This is almost identical to the recipe I have used to cook pot roast for quite some time except I do mine in the same Dutch Oven I use to sear the roast and then put into the oven at 250 degree for 4 hours or even longer. I do have 2 quibbles with his recipe however: 1) I normally use a 50/50 ratio of beef broth & dry red wine and 2) In those circumstances dried herbs will work at least as well and be far less expensive. Read More
(791)
Rating: 5 stars
03/28/2012
This is an excellent recipe. I didn't have time to brown the meat ahead of time, so I just put everything in the slow cooker for 10 hours and it tasted fabulous. Will definitely make again. Read More
(532)
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Rating: 5 stars
08/28/2012
I'm a fairly proficient slow cooker user and have made many a pot roast in mine. I have to say this recipe went so far beyond my expectations as to be astounding. The true center of this recipe is the braising of the beef. I went beyond my usual Carmel color and went ahead to an almost blacked meat. The reward was some of the most beautiful sauce I've ever had in a pot roast. About 1/2 an hour before completion I added several quartered potatoes just because and the sauce made them the other star of this great meal. I've used several of your recipes over the past year or so but really wanted to provide comment on this one as one of your finest. Good old fashioned America cooking on steroids! Thanks for all you do Chef John. Read More
(526)
Rating: 3 stars
04/16/2012
Okay for the most part. "Pot Roast" is not a specific cut of meat, but with many cuts used (certainly the chuck roasts populr in the US) this is likely to come out overly fatty. The flour is not necessary- use a nonstick pan to brown the meat. If you want to use flour to thicken the liquid, it should be added near the end- long cooking will destroy most of it's thickening ability.. I have no idea what the food industry has against beef stock, but it's a better choice here (and many other places) than chicken. Read More
(400)
Rating: 5 stars
10/18/2013
I've made this recipe twice, both times its turned out fantastic! Second time I made a few tweeks based on other reviews. I used a 3.13 pound boneless roast (for 2 people with leftovers) and seared it until almost burnt on both sides, ie got nice dark coloring and a nice crust on the roast. Only additions/changes I did were: I quartered Yukon Gold potatoes (like 6-8 potatoes) and put them in with the celery and carrots at the bottom of the pot. I put the roast right from the searing pan into the crock pot on top of the veggies and let it rest in there instead. I used Beef Broth instead of Chicken Broth and got a great rich flavor and I added 1 Tablespoon Low Sodium Worcestershire to the mushroom/onion/broth mixture and let simmer before I poured over the meat. It smelled great when I walked in the door and made a great dinner (and leftovers) on a cold October night after work! Highly recommend!!!! Thanks Chef John! Read More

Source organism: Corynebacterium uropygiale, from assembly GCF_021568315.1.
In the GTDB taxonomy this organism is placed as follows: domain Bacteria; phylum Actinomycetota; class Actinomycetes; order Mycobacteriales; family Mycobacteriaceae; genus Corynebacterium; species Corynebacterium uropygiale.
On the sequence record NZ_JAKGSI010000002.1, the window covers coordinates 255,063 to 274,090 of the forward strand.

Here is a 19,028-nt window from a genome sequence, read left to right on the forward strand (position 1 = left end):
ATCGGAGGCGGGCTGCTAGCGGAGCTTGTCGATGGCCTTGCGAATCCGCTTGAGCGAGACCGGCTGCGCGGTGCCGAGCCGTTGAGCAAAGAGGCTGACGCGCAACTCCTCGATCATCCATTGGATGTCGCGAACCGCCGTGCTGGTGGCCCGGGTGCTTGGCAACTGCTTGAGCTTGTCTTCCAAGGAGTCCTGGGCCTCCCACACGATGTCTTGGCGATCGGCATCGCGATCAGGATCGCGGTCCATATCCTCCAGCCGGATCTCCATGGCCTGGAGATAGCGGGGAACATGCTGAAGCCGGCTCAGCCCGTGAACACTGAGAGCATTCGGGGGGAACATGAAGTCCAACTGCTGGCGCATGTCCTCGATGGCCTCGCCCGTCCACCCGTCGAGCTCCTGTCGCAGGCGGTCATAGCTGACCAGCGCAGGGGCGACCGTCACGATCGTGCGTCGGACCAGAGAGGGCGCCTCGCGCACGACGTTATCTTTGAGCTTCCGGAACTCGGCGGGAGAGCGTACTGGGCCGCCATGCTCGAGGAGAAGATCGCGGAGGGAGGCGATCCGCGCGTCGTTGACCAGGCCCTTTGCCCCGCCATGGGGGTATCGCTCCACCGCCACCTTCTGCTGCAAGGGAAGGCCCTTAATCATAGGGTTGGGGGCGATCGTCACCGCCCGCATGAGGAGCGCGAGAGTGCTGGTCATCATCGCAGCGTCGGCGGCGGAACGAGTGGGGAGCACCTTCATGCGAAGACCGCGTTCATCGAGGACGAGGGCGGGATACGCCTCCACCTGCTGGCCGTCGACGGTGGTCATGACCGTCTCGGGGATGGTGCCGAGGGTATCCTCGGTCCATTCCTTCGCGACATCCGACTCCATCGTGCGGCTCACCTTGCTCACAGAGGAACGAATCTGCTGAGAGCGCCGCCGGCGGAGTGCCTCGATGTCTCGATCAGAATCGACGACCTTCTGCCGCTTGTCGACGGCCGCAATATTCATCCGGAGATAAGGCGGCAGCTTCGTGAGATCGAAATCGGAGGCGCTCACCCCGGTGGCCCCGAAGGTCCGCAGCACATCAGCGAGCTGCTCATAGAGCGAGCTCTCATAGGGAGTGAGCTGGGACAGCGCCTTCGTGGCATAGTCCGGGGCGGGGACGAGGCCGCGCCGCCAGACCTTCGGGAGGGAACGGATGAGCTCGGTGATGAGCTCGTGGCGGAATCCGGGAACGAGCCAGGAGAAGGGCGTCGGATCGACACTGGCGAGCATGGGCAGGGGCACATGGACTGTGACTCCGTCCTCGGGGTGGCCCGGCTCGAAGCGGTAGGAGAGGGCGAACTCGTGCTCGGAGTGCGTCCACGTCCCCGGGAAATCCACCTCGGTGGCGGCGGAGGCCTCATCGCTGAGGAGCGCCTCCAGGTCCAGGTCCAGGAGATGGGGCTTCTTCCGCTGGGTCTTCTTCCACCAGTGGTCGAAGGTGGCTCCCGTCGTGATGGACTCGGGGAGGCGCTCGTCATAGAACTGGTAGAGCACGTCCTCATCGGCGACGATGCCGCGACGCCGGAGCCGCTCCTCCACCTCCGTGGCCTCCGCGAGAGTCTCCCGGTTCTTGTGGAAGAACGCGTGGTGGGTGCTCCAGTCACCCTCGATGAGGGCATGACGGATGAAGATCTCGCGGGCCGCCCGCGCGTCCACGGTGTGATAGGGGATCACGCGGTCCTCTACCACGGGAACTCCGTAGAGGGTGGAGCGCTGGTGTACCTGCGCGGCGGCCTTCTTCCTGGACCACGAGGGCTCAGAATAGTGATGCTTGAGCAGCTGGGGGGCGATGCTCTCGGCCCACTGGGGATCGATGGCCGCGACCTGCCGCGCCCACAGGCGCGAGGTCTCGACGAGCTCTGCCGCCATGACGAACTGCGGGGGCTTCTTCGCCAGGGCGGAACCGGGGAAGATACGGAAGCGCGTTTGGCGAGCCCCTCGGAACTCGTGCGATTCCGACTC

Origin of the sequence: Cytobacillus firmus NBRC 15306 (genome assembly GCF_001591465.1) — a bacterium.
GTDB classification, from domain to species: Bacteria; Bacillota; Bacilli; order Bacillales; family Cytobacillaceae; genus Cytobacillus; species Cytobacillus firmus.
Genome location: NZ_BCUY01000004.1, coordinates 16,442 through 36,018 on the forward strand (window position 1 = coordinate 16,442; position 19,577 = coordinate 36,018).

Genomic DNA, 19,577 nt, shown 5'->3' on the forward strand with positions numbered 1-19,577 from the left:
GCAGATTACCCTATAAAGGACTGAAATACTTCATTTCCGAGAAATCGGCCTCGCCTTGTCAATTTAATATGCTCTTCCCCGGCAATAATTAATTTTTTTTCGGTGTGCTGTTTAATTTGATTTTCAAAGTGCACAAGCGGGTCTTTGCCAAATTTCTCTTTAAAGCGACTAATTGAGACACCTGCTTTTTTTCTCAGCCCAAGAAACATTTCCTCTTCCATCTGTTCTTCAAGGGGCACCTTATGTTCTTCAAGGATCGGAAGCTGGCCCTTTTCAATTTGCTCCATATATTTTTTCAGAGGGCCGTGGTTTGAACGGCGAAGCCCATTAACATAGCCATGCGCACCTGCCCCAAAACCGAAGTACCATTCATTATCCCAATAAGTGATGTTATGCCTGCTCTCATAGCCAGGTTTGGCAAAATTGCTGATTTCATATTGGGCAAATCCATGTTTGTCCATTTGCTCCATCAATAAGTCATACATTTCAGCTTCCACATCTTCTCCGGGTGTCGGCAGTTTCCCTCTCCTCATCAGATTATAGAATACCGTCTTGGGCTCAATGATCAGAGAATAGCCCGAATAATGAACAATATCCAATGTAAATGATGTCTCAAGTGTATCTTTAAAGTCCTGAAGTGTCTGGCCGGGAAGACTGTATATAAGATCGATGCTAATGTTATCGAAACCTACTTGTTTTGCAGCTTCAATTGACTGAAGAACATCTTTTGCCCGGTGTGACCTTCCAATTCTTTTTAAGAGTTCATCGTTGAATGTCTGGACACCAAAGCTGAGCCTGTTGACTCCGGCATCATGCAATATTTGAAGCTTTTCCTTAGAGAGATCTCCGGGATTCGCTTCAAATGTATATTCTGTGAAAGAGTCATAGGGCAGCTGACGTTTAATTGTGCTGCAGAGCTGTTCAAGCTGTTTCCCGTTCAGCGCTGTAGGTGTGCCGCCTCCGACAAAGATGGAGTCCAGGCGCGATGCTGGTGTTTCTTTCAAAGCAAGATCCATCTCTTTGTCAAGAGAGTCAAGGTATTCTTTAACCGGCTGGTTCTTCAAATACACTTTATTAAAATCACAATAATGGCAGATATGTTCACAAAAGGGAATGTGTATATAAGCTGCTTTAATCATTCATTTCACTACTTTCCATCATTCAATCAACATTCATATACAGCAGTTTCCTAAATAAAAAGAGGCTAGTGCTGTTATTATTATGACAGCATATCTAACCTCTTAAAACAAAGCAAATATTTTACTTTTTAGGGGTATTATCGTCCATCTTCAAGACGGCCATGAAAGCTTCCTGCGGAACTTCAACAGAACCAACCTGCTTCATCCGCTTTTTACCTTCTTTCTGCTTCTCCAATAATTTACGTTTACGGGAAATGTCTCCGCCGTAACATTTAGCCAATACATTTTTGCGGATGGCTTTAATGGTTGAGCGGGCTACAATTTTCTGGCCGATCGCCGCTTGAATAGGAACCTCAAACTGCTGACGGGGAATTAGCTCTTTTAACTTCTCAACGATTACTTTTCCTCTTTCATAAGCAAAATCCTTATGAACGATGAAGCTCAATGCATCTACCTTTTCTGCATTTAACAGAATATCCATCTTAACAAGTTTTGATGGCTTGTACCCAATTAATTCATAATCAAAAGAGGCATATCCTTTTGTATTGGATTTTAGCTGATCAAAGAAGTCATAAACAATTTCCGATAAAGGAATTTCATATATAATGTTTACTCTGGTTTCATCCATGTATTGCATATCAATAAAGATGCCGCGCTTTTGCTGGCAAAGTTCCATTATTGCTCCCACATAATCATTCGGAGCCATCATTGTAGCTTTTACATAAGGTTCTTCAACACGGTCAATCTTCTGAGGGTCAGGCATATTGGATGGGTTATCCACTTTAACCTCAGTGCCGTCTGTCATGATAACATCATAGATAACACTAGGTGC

(204)
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Rating: 5 stars
05/13/2012
Great recipe, and the mushrooms/onions/garlic mixture on top of the meat is great; I used this as a basis for my crockpot pot roast today. The only things I did differently were to use beef broth instead of chicken broth (seems a better fit, reinforces the beef flavor), and deglazed the mushroom/onion mixture with 1 cup of red wine (scrape the bottom to get all the good bits, then simmer until the wine is reduced), and then used just one cup of beef broth. Nothing smells better than pot roast cooking all day long in your home! I posted the recipe and photos in my blog, www.culinaryspirits.wordpress.com . Read More
(204)
Rating: 5 stars
04/06/2012
This was the best recipe i have found so far. I have been trying for so long to make a tender roast and end up with something quite similar to a brick... In this recipe I put the crockpot on low instead and used chuck roast with a lot of marbling and it was amazing! Thank you Chef John! Read More
(154)
Rating: 5 stars
04/16/2012
Someone mentioned about not tasting the fresh herbs. fresh herbs should be put in towards the end of the cooking time otherwise they lose their intense flavor. Maybe more should be added towards the end. Read More
(128)